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Bermuda’s Official Travel Resource

Getting Around Bermuda

At just 21-square miles, the island of Bermuda is easy (and safe) to navigate. Find the modes of transportation that suit you best. 

Bermuda Palm Trees

Scooters are a great way to get around Bermuda

Motor Vehicles

Twizy at John Smith's Bay Bermuda beach

Twizy at John Smith's Bay Bermuda beach

Visitors can now explore the island with electric car rentals. One option is the two-seat Twizy from Current Vehicles Bermuda, available at locations including the Hamilton Princess & Beach Club. Twizy stands for “twin” and “easy.” It's designed by Renault’s Formula One racing team and can travel up to 50 miles on a single charge – and now they have Wi-Fi. The fleet of electric cars are available on a first-come, first-served basis; visitors must be 18 years and older with a valid driver’s license.

Rent a Scooter or Bicycle

You can also rent scooters (mopeds) and bicycles (pedal bikes) from a variety of island outfitters. Both are ideal for exploring the island’s winding streets and coastal roads.

Additionally guests can try hybrid electric bicycles, offering all the advantages of a regular bicycle including fun, exercise and zero emissions, as well as an electric motor that’ll help you up the island’s steeper hills.

Take note: Bermudians drive on the left, and Bermudians drive slowly. The speed limit is never set above 20mph / 32kph. Safety first! And with that in mind, helmets are always required.

Pollution and traffic jams just don’t fit into the Bermuda lifestyle.

Public Transportation

Bermuda ferry

Four public ferry routes offer an on-the-water alternative for getting around Bermuda

Public transportation is safe, convenient and carefree. Buses and ferries cover the island year-round and, since this is how most locals get around, they’re a great way to mingle with friendly Bermudians.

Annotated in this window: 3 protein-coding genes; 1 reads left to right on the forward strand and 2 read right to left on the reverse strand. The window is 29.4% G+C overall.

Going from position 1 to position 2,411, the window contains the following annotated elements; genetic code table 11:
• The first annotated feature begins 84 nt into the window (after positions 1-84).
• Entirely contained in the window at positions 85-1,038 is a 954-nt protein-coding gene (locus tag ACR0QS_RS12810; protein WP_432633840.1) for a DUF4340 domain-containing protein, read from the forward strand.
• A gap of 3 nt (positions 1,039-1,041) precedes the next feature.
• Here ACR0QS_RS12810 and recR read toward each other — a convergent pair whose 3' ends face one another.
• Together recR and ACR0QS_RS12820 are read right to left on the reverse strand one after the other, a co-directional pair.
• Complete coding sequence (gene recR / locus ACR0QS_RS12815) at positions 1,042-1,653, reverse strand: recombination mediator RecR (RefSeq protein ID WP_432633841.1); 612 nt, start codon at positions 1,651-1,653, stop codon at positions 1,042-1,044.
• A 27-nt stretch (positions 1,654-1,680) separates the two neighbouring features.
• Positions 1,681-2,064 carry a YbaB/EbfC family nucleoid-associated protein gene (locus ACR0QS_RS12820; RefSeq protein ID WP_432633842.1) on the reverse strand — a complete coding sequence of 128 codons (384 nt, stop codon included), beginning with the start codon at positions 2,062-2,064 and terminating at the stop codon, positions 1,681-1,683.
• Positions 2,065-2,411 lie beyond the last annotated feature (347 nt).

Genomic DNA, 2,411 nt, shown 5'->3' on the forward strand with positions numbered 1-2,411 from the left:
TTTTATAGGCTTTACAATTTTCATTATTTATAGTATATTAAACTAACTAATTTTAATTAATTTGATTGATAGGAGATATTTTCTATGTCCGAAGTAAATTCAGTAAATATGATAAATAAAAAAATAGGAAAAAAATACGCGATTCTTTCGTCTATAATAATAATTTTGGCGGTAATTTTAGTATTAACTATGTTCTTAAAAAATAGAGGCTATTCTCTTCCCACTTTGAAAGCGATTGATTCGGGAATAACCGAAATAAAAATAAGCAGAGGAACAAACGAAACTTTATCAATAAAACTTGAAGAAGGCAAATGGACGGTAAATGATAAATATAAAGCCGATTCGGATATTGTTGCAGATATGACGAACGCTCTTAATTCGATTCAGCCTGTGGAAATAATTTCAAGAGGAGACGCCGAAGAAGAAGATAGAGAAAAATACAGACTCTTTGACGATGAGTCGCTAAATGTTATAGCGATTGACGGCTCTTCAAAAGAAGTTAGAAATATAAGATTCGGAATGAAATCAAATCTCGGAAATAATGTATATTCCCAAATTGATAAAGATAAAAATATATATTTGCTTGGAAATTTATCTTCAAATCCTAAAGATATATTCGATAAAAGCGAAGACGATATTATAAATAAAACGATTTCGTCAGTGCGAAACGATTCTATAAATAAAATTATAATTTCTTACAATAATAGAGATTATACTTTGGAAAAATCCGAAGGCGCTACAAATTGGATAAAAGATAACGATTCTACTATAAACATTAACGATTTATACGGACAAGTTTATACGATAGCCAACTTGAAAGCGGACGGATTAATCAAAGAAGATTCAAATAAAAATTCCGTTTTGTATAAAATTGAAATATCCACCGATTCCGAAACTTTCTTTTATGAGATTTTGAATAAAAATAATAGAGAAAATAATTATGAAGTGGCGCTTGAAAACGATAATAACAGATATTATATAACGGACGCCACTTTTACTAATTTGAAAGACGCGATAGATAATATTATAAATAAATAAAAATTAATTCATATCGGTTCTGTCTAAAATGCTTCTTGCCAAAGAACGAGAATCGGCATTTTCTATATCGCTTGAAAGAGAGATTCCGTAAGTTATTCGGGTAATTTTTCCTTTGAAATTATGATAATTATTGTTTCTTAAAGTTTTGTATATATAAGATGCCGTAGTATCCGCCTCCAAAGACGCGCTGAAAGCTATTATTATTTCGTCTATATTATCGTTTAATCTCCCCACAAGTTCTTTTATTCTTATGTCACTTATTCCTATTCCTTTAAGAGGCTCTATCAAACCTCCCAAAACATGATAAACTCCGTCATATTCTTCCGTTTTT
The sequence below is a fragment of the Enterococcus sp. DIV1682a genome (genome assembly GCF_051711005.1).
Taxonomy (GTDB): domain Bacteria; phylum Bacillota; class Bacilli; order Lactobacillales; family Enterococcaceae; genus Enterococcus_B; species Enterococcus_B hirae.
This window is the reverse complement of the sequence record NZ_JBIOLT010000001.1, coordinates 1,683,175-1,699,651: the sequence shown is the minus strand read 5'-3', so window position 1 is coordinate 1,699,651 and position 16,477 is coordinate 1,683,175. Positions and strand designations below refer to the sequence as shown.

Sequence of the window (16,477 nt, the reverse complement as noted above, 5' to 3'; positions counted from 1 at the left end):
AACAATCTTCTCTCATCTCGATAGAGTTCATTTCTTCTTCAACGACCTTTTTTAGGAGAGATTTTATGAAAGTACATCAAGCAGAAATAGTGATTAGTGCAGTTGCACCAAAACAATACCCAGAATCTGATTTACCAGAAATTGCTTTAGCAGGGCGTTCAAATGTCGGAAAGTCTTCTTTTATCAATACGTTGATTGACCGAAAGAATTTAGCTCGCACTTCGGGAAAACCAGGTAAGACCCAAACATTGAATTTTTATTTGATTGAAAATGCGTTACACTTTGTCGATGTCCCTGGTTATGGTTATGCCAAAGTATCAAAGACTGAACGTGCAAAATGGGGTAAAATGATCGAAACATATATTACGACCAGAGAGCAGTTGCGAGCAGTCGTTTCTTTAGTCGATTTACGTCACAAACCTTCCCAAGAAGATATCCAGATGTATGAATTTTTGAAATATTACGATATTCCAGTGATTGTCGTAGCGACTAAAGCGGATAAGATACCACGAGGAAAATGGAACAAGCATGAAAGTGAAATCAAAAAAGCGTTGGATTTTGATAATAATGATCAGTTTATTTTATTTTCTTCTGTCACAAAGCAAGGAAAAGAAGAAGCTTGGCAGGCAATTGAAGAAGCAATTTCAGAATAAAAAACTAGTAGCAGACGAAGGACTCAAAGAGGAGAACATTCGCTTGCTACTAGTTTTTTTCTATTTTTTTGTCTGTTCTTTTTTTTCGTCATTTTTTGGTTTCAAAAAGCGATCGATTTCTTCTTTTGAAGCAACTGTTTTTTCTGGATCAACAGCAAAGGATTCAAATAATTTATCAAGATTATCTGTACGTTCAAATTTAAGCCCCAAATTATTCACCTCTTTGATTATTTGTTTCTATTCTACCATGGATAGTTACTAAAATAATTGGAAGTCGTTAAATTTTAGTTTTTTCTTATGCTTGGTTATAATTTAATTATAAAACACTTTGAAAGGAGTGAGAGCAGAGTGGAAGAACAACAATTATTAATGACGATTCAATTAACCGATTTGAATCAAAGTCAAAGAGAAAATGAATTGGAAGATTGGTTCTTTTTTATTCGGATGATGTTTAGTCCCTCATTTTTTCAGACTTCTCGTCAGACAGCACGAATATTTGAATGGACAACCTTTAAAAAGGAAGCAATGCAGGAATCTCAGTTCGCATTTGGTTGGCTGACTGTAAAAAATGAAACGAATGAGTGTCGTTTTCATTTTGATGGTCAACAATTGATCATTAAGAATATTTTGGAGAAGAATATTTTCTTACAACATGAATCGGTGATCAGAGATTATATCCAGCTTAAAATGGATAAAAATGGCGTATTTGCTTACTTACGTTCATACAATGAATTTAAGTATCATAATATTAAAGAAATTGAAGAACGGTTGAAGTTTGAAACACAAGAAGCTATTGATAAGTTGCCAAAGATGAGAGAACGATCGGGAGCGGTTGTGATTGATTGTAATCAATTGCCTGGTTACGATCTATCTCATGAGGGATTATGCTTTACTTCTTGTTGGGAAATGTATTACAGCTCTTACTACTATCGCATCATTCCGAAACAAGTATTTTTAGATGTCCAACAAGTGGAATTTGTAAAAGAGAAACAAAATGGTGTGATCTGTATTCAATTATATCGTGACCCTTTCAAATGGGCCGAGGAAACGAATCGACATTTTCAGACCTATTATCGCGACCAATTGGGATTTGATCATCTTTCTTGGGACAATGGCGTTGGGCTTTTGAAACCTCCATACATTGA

A handy tip if you don’t want to deal with exact change: get a Transportation Pass, available from one day up to seven days of unlimited use on the island's buses and ferries. Passes are sold at the Central Terminal on Washington Street and the Visitor Service Centres in Royal Naval Dockyard and the Town of St. George, as well as at other authorised outlets.

  • BUSES: With 11 bus routes and 14 bus zones, buses are frequent and plentiful, and they service most areas of interest. They’re easy to spot as they're painted Bermuda pink with blue stripes. Most buses leave from the Central Terminal on Washington Street, next to City Hall in Hamilton. Download a copy of the bus schedule.
  • FERRIES: Four public ferry routes offer an on-the-water alternative for getting around Bermuda. All ferries depart from the Ferry Terminal on Front Street in Hamilton. Cash is not accepted, so be sure to have your transportation pass, ticket or token in hand. For complete route, schedule and fare information, download the schedule or visit the Bermuda Ferry Website.


Taxis can usually be found outside Bermuda’s larger hotels, near the airport or on the streets of the City of Hamilton, the Town of St. George or the Royal Naval Dockyard. There’s no trick to getting one – just raise your hand and one will drive right up. Bermuda’s taxi drivers are great guides, too. No one knows the best destinations better than they do.